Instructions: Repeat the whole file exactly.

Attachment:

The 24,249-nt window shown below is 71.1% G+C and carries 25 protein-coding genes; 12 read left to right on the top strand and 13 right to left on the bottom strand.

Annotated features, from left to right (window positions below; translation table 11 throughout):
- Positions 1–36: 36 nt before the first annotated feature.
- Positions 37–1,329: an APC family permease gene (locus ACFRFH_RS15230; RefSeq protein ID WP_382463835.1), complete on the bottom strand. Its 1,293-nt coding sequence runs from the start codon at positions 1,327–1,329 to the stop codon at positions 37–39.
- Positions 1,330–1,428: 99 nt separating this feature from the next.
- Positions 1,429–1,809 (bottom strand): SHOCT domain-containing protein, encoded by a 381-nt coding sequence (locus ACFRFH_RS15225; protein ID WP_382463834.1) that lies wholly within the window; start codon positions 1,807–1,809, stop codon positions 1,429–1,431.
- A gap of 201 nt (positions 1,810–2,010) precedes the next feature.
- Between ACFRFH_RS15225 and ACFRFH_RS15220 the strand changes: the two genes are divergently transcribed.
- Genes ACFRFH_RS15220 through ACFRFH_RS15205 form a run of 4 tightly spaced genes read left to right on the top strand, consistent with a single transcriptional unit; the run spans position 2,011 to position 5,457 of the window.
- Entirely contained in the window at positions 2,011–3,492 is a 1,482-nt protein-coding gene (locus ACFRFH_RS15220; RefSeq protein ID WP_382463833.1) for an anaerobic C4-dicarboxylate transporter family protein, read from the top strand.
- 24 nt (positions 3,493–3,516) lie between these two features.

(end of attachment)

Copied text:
The 24,249-nt window shown below is 71.1% G+C and carries 25 protein-coding genes; 12 read left to right on the top strand and 13 right to left on the bottom strand.

Annotated features, from left to right (window positions below; translation table 11 throughout):
- Positions 1–36: 36 nt before the first annotated feature.
- Positions 37–1,329: an APC family permease gene (locus ACFRFH_RS15230; RefSeq protein ID WP_382463835.1), complete on the bottom strand. Its 1,293-nt coding sequence runs from the start codon at positions 1,327–1,329 to the stop codon at positions 37–39.
- Positions 1,330–1,428: 99 nt separating this feature from the next.
- Positions 1,429–1,809 (bottom strand): SHOCT domain-containing protein, encoded by a 381-nt coding sequence (locus ACFRFH_RS15225; protein ID WP_382463834.1) that lies wholly within the window; start codon positions 1,807–1,809, stop codon positions 1,429–1,431.
- A gap of 201 nt (positions 1,810–2,010) precedes the next feature.
- Between ACFRFH_RS15225 and ACFRFH_RS15220 the strand changes: the two genes are divergently transcribed.
- Genes ACFRFH_RS15220 through ACFRFH_RS15205 form a run of 4 tightly spaced genes read left to right on the top strand, consistent with a single transcriptional unit; the run spans position 2,011 to position 5,457 of the window.
- Entirely contained in the window at positions 2,011–3,492 is a 1,482-nt protein-coding gene (locus ACFRFH_RS15220; RefSeq protein ID WP_382463833.1) for an anaerobic C4-dicarboxylate transporter family protein, read from the top strand.
- 24 nt (positions 3,493–3,516) lie between these two features.